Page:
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Show quality Shepherd, I think not.

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  • Show quality Shepherd, I think not.

    There's a Shepherd at my work this week boarding. His owners dropped him off and told us not to put him with any dogs because he's a show dog and they don't want to take the chance of him getting injured.

    I'm not a judge and not an expert on show dogs, but this one is far from it.

    He's extremely thin, extremely skidish. He was walking around the yard and a rock moved, he freaked and ran. His tail curls up instead of dropping behind him. His left ear has a bunch of hair that's gone because his ear is covered in scars. Plus is other ear is all scared up as well.

    Other than that, he's gorgeous. But a far cry from a show dog.

    His owners swear he took 4th in nationals.
    Becky

  • #2
    Just smile and nod. Smile and nod! lol
    If your dog is fat, you are not getting enough exercise!

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    • #3
      Edited.
      Last edited by pamperedpups; 02-25-07, 04:18 PM.

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      • #4
        Skidish don't cut it in the show ring! And "nationals" hmmm what is that? Maybe he has seen hard times since his big wins! don't remember ever hearing about any 4th places either.

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        • #5
          i hear this from people when i know in my heart that it is most likely not the case...just smile.

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          • #6
            CKC (Continental Kennel Club) showring?

            Tammy in Utah
            Groomers Helper Affiliate

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            • #7
              You never know

              People can say things in certain ways to make things "better". The dog could have actually taken 4th place at his breed clubs AKC Nationals. As a pup for instance, in the puppy classes with only 4 entered in that class (or American Bred, Novice etc.). AKC clubs do not have a 4th place for the whole shebang of their National breed show. It is Best of Breed (the big one), best of Opposite Sex and can be Awards of Merit for dogs that the Judge feels should be acknowledged for their fine merit.

              Wouldn't see a Shepherd skitish winning, but who knows about the circumstances than and now. Thin wouldn't have gone over, but again who knows the when. Same with bald ear. Heck it could have won 4th of 4 a few years back.

              I think a dog should be treated well because it's a dog personally. But if being shown currently and in coat or such some special precautions would be made.
              Money will buy you a pretty good dog but it won't buy the wag of it's tail.

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              • #8
                We all deal with these kinds of clients. I had a lady a couple weeks ago bring in her Shih Tzu for grooming. Informed me he was, and I quote, 'a show dog.. he has a passport and everything'. Her 'show Shih Tzu' was the size of the average Basset Hound, with a nose like a Lhasa, and a clipped coat. We all just oohed and aahed over her dog, and laughed about it for the rest of the day.... if some folks knew the fun we had at their expense after they dropped off their doggies.. .they'd probably never come back.. but it sure makes the day go faster! hehehe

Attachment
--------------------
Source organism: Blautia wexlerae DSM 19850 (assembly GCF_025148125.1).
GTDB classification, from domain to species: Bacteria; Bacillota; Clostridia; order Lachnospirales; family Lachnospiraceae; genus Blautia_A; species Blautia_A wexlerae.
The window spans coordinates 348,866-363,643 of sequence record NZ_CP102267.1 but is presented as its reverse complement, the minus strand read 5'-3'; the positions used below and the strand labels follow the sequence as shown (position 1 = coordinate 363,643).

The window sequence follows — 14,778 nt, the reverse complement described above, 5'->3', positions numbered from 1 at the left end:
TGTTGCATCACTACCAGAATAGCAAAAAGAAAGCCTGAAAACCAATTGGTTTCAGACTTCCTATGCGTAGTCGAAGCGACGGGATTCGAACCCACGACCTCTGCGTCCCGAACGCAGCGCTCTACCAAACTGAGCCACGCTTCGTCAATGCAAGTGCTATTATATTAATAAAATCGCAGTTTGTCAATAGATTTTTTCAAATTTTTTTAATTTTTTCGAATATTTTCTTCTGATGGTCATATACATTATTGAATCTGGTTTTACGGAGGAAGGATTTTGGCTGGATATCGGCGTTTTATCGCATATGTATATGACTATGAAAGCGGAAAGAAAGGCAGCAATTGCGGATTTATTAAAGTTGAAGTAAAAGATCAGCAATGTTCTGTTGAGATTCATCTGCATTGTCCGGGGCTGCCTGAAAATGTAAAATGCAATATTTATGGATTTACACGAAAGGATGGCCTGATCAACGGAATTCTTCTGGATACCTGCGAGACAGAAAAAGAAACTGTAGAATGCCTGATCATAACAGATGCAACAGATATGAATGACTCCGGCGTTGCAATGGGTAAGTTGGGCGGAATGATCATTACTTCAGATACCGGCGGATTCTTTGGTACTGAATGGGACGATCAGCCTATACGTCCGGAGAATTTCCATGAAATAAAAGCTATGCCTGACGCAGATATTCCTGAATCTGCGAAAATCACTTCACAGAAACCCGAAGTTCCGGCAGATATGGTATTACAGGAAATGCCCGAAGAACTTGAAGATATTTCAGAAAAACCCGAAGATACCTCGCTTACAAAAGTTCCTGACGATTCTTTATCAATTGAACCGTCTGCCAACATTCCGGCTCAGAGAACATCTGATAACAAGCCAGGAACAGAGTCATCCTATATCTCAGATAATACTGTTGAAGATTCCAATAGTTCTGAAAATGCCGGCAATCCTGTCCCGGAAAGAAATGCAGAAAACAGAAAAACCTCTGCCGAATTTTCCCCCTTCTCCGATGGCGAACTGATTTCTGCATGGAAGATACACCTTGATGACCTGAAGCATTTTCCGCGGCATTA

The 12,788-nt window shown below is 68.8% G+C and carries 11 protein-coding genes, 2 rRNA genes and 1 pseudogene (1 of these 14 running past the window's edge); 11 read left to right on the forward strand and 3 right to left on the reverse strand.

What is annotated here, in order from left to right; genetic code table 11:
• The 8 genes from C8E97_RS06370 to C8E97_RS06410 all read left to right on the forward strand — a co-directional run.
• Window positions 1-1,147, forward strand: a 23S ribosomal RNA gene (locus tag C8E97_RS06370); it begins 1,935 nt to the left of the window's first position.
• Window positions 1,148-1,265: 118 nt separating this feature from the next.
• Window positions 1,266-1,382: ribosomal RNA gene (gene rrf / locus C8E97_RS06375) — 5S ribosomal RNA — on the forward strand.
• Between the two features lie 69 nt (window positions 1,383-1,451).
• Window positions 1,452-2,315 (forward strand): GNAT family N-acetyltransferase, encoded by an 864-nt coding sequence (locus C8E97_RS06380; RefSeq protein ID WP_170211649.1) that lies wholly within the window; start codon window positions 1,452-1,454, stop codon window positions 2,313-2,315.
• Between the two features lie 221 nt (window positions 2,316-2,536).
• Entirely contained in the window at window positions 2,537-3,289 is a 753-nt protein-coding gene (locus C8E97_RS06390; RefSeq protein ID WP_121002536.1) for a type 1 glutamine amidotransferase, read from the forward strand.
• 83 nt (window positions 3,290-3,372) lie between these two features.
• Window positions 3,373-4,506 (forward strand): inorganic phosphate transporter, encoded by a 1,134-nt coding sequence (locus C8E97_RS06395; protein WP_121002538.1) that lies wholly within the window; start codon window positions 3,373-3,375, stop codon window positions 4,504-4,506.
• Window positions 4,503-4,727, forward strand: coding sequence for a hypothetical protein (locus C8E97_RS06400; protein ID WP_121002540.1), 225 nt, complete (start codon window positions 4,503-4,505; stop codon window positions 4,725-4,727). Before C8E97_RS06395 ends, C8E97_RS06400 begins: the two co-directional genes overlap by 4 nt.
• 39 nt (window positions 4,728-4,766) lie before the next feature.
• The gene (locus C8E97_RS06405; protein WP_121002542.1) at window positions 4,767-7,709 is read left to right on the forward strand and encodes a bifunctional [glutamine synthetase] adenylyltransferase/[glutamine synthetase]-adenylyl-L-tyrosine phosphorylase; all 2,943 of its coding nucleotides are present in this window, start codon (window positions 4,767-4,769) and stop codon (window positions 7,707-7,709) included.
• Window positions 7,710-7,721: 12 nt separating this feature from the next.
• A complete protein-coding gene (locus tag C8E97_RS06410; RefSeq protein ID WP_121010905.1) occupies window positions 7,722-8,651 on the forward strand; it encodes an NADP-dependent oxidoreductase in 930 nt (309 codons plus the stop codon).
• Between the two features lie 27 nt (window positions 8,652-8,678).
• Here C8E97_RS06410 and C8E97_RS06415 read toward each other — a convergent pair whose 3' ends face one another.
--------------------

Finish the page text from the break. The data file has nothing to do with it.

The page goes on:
I own a Whippet who is now 16 years old, has one ear that sticks straight up (that started when she was around 12 for some reason) and she IS a finished champion... though certainly doesn't look like it now! But I love her even if she has forgotten where 'outside' is, and barks at the toilet from time to time for no apparent reason.... as an earlier poster said.. 'smile and nod'...

                Laurie

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                • #9
                  I don't know about GSDs, but in many working, sporting and terrier breeds, honorable scars are not penalized. So the scars on the ears may not mean a thing.

                  If by thin you mean a lighter body type, that could be a problem. But if you mean weight, that doesn't account for much, in regards to showing.

                  Many show dogs are so micro-managed by their handlers that skittish doesn't figure into it, either. I've seen many dogs that are skittish outside the ring, but once they walk through the gate, they're ring manners are perfect.

                  Fourth? That's a class placing. There may have only been 4 dogs in the class, lol. Doesn't mean much, unless there were 20 dogs in the class. It's the dog show equivalent of "also ran" in horse racing. But at least it means the ribbon wasn't withheld for lack of merit.

                  The gay tail? Now that's a problem. But I don't think it's a disqualifying problem. And "show dog" really boils down to a dog not having any disqualifying faults. If it doesn't, it can be shown. It's really not proof of quality...there are a lot of "show dogs" that are entered simply to build points. Especially in rare breeds.

                  But in the end, what does it matter? If it makes them feel better to call their dog a show dog, who is it hurting?

                  Smile and nod.

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                  • #10
                    I don't know a thing about show dogs either, even though my first job was working with a dog handler but I was 16 at the time (long time ago) and all I really came out of that experience is how to clean kennels, bath and brush dogs.